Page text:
We have been in contact with another ship that is doing side scan surveys in the area. They have found what looks like a large wreck in 24m. It stands 10m proud of the seabed and is split into two sections about 10m apart. The suspicion is that this may even be HMS Hollyhock, a flower class Corvette that was sunk at the same time as Hermes. The marks they give us are about 18 miles from Hermes so we decide to take the fast rib and try to locate this wreck. The twin 200 HP outboard engines make this a very easy journey over the glassy sea. As we get to the position on the GPS we slow the rib and allow the depth sounder to catch up. The scatter clears just as the GPS tells us we are directly over the wreck. The sounder shows a depth of 12m but we know the seabed in the area is 24m. We have hit the wreck directly on the first try without any need for a search. I feel that familiar feeling of excitement that only comes when you dive a wreck for the first time. As I drop below the surface the wreck immediately comes into sight. I land on what is clearly an upturned hull and as I drop down the side of the wreck I can see sheer walls of steel extending down to the sea bed. This part of the wreck is clearly intact but upside down and almost none of the superstructure is visible to give any hint of identification. I swim along the wreck and find a number of small holes where I can look inside. Through one of these I can see right through to the other side of the wreck where there is a huge hole that would allow easy access to the interior. I swim on and reach the bows and on around these and make my way along what I now know to be the starboard side until reach the hole I saw previously. I carefully look inside a huge hole, this is confusing as the open space inside doesn't correspond with any area I would expect to see on a Corvette. It looks more like a cargo hold. I carry on along the starboard side until I come to the break. This also allows me to see into the ship and I find what looks like a cargo hold. This is no flower class Corvette but looks like a cargo ship. Just within sight is the second part of the wreck, the stern section. As I swim over to it I can see that this section is almost upright with just a slight list to starboard. Another cargo hold is visible and as this section is upright the open top of the hold let's in plenty of light. I swim through the empty cargo hold and on along the wreck, passing another hold before reaching a small superstructure at the stern. This has been enough to identify the type of ship and so I start my ascent. The return trip to the liveaboard is marred by engine trouble. Initially we think it is blocked or contaminated fuel but once the liveaboard comes and gets us the rib coxson eventually realised with some embarrassment that the fuel gauge is faulty and we simply ran out of fuel. The rest of the group do a second dive on Hermes but discovering a new wreck and getting marooned at sea is enough excitement for me so I have an extended surface interval and a doze in the shade.

Day 6

One of the engines on the boat is playing up and combined with my description of the wreck I dived yesterday the decision is made to steam north and dive this wreck on the way back to Trincomalee. I'm looking forward to having more time to explore this wreck after my brief reconnaissance dive yesterday. Unfortunately the vis is not as good, a mere 5m. I didn't see the engine yesterday, a key factor in identifying the type and age of the ship. As we drop down the line I notice it has been dropped right in the break between the two sections. On a hunch I head towards the stern section. Here I spot the exposed broken open cargo section I noticed yesterday my buddy and I swim into this section. As we look through the bulkhead into the next section I can see what is clearly a boiler. We swim through to the next section. Here we can see two boilers, one of the other divers later tells me that he saw another boiler partly buried in the sand outside the wreck. Behind the boilers the engine room roof has collapsed in which made it difficult to identify the engine, luckily my buddy is a mechanic who spots what might be a part of a steam turbine engine but there is not enough to be conclusive. I also spot what looks like a Bakelite light switch. Beyond this there is an unusual feature, at first glance it looked like heavy duty electrical wiring but may have been piping. Beyond this we explore the superstructure above the engine room which stretches back towards the stern. Yesterday I had noticed superstructure on the other sections in the midships area, this is interesting as cargo ships before the 1930s tended to have the engine room and superstructure midships with cargo holds fore and aft whereas engine room and superstructure at the stern is a feature of more modern cargo ships. This wreck appears to have some superstructure and presumably the bridge midships with a smaller superstructure and the engine at the stern. It will take further research to identify anything more about this wreck.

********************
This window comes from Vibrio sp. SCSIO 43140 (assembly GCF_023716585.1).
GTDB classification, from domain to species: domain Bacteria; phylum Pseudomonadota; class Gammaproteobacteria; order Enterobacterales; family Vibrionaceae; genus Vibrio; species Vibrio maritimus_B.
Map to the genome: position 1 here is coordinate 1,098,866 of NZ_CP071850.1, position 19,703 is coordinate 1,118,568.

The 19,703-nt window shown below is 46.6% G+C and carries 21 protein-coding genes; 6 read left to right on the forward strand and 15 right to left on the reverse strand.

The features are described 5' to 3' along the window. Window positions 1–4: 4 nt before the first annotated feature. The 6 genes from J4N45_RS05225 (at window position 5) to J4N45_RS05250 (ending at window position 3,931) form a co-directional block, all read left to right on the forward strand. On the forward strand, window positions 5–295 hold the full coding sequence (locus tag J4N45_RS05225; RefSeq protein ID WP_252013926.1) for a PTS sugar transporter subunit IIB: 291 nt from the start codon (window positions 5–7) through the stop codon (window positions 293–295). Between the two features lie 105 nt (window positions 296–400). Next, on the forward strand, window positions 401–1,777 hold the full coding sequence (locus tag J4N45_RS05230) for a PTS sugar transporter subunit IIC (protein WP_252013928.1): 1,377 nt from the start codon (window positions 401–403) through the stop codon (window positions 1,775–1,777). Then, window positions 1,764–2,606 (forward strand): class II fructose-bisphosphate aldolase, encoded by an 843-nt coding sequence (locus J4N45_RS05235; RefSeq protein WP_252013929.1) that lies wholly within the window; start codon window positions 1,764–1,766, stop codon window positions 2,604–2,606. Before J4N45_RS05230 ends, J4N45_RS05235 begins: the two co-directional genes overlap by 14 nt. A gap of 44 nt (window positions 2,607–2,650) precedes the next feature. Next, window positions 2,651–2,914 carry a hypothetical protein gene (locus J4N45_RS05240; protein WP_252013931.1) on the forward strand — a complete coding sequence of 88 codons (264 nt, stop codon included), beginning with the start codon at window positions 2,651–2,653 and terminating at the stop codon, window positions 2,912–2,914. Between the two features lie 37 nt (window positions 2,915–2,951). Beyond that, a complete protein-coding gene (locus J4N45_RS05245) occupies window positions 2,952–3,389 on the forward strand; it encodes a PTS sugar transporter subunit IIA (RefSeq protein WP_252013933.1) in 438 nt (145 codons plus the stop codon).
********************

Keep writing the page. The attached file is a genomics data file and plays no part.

As we steam back to Trincomalee I reflect that we have dived a truly world class wreck, the historical background behind HMS Hermes, the fantastic state of the wreck and the abundance of marine life set this wreck apart. We have also dived another three very impressive wrecks, two of which are unidentified and one of which has possibly never been dived before. In addition we still have several other marks, any of which could be the other wrecks that went down in the same attack as HMS Hermes. Overall it has been a fantastic expedition although there are still plenty of loose ends that still need to be tied up.

In true expedition fashion there have been numerous challenges along the way; delays with bureaucracy, delays finding wrecks, running out of fuel, engine problems and other minor problems but that's an inherent part of expedition diving as opposed to holiday diving.

The Home Leg

Just to make sure that the trip has just as memorable end as the rest of the week the last morning finds us at the Sri Lankan air force base in Trincomalee at 05:30 in the morning. Rather than an 8 hour bus trip we have arranged for the air force to fly us back to Colombo. When we arrive there is no one there and the jungle at the edge of the airfield, the noise of the jungle and the monkeys in the trees add a sense of drama. As the sun rises over the jungle I feel like we are in a scene from apocalypse now. As the air force crew arrive and check us in we are entertained the sight of trainee pilots practicing touch and go landings. Our Chinese made air force plane is only just large enough to take us and our luggage and we have some interesting conversations trying to explain exactly what our rebreathers are. An easy 40 minute flight and we arrive at Colombo airport. As we unload on the edge of the runway we are again entertained by a ringside seat for air force MIG 27 taking off and landing. Check in and a commercial flight back to the UK was almost an anticlimax after that.

HMS Hermes is a stunning wreck and I can't wait to go back and dive it again as well as diving the other wrecks that were sunk in this historic encounter.